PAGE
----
A phone manufacturer selects a product name that translates to "prostitute" in a major market. A successful US big-box retailer struggles overseas because international markets prefer smaller shops. An ecommerce giant fails to get traction in a new market because it doesn't offer the preferred payment option in that country.
If you think these stories are fictional, think again. These are recent and real examples of established brands making mistakes as they enter new markets. Expanding your business internationally is never easy, and these scenarios demonstrate the importance of consumer insight when doing so.
Working with global clients, one key question we constantly get asked is the following: do we need a dedicated community for each of our markets? In general, brands that are serious about succeeding in new markets should consider establishing more than one community.
Whilst launching multinational communities require resources and money, the investment is worth it. Here are 4 business needs you can address by having communities in various countries instead of having just one community that services all your markets:
- We need to know what our customers think right now.
In a business world where speed is of essence, getting customer input a few hours earlier can help your business win against competition. When you have multinational communities, research can be done in different time zones, meaning you get data back a lot quicker. For example, working on projects from the UK for the Canadian market would generally mean getting results the next morning. But with a dedicated community in Canada, you could get the results back by 5 PM local time. That kind of speed can help your brand make crucial business decisions a lot sooner than your competition can.
- We are entering a new market.
Your customers' collective insight can help your brand make sound business decisions - something that is crucial when entering a new market. With a dedicated community of customers in the country that you're researching, you'll have a better grasp of the various challenges and risks that are unique in that market. And because you already have a long-term relationship with people in your community, their input can help shape your strategies and tactics if you ever need to make course corrections.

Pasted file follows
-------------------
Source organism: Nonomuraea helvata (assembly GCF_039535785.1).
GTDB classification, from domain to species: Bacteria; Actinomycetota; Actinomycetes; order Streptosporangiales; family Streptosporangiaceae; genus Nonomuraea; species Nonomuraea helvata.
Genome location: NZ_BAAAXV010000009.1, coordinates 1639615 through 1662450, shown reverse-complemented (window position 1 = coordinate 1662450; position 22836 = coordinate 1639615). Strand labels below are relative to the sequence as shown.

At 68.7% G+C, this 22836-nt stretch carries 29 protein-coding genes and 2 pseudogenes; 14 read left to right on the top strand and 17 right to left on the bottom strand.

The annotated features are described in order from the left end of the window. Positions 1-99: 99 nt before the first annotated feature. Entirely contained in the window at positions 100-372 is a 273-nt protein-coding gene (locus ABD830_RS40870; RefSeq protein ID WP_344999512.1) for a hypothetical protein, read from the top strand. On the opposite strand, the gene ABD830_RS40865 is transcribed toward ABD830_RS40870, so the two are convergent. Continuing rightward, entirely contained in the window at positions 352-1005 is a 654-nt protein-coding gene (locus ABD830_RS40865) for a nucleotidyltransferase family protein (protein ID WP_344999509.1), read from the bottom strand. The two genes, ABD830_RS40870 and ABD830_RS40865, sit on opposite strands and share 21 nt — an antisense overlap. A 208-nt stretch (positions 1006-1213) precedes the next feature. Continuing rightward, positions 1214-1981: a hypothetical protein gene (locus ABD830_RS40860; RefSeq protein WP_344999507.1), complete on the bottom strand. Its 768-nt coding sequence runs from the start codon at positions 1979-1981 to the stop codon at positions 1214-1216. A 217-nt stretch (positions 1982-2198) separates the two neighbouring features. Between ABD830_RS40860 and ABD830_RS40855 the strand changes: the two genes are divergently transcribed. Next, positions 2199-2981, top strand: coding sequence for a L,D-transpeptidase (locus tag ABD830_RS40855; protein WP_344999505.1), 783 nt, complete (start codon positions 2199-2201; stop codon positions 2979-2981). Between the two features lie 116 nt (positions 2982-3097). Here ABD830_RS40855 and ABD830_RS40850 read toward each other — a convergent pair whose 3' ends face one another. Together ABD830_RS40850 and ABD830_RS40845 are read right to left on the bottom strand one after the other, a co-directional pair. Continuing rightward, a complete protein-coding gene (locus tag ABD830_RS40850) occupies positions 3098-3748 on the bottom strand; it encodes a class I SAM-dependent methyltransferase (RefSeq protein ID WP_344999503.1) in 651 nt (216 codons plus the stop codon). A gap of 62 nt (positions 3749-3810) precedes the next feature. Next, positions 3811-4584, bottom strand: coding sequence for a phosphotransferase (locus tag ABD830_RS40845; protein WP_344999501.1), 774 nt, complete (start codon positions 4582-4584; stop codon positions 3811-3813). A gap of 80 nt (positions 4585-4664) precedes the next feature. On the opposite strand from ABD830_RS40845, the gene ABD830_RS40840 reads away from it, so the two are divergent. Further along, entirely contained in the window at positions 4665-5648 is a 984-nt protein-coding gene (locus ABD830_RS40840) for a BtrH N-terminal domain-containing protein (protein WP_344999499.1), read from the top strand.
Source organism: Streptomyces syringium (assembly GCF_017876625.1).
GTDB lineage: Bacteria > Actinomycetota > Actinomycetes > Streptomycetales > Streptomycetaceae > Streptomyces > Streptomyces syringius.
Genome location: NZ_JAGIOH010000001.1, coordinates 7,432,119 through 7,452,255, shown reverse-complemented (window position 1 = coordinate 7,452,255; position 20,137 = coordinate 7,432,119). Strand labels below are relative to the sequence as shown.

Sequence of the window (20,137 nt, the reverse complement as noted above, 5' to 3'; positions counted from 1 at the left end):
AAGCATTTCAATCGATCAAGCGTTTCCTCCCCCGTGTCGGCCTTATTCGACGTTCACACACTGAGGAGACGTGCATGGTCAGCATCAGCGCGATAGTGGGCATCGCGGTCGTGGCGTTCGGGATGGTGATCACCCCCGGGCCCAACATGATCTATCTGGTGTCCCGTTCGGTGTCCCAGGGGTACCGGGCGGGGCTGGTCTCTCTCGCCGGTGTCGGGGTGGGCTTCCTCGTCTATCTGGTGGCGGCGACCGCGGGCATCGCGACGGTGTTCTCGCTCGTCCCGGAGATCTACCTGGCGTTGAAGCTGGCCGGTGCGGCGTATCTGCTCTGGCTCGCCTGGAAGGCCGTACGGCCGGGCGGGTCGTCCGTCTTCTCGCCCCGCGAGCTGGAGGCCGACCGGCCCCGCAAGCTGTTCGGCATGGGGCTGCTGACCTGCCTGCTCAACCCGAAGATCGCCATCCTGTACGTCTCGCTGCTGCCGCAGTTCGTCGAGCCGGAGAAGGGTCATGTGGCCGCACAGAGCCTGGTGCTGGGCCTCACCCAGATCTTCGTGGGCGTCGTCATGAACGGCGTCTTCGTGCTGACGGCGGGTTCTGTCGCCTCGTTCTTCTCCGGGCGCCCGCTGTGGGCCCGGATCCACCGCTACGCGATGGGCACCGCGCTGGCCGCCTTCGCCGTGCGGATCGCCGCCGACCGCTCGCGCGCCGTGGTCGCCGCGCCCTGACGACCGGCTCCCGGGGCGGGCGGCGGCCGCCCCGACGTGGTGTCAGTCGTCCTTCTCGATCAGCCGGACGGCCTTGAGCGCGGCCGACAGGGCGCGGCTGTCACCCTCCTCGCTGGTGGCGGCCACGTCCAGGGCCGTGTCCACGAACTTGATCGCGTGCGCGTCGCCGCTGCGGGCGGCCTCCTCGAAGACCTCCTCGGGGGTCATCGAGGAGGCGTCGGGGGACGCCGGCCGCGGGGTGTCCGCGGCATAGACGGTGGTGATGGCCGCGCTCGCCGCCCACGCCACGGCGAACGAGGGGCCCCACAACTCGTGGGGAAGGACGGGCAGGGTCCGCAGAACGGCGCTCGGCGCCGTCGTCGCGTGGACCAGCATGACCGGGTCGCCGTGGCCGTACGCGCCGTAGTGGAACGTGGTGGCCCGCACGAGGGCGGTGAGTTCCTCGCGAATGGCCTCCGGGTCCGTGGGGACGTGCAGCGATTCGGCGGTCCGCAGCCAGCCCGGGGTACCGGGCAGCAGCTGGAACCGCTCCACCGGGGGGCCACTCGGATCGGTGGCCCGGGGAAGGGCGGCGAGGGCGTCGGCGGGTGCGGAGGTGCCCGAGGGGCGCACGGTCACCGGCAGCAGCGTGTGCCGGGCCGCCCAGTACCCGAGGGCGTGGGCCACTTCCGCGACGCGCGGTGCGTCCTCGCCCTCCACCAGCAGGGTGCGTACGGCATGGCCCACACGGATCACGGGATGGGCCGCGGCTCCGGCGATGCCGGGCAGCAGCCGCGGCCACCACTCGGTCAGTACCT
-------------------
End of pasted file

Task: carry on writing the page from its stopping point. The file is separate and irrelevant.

- We need to customize our marketing messages for different cultures and languages.
It's not enough to test your brand message in your home market, and then translate it to each language in which you do business. You need to get feedback and insights from the customers in that marketÛ_which means engaging with them in their own language. From our experience working with over 650 brands, we know that people are more engaged in an insight community when the language, spelling and tone are customized for them. Therefore, communities are best run in their native market. A local team of mother-tongue speakers can deliver language and content with an overlay of cultural and national relevance.
Despite the benefits of a local team, an insight community is about flexibility, and running multinational communities from your headquarters is not impossible. Relying on vendors to translate research and marketing materials is always an option but, it often won't compare with the authenticity of a local team.
- We are missing out on opportunities to expand across markets.
Engaging customers in different languages is just the first step to gathering insight in a global marketplace. Each market in which you do business has unique challenges and opportunities - opportunities you may miss unless you are engaging with your customers in each market to find out what kinds of products, services or messages will speak to them.
Generally, expanding your community to involve international customers means greater insight into each of the markets you want to focus on. Research can help managers in your company increase the skills that they need when dealing with various associates, partners, and customers in that country. Yes, you can read about a country's various customs and traditions, but understanding the nuances of its culture requires talking directly to its people.
When it comes to engaging your customers, it helps to think global but to act local. If your brand is thinking about competing on a global scale, acting like a local in your marketing and research efforts could help you gain a better understanding of the various markets you're entering.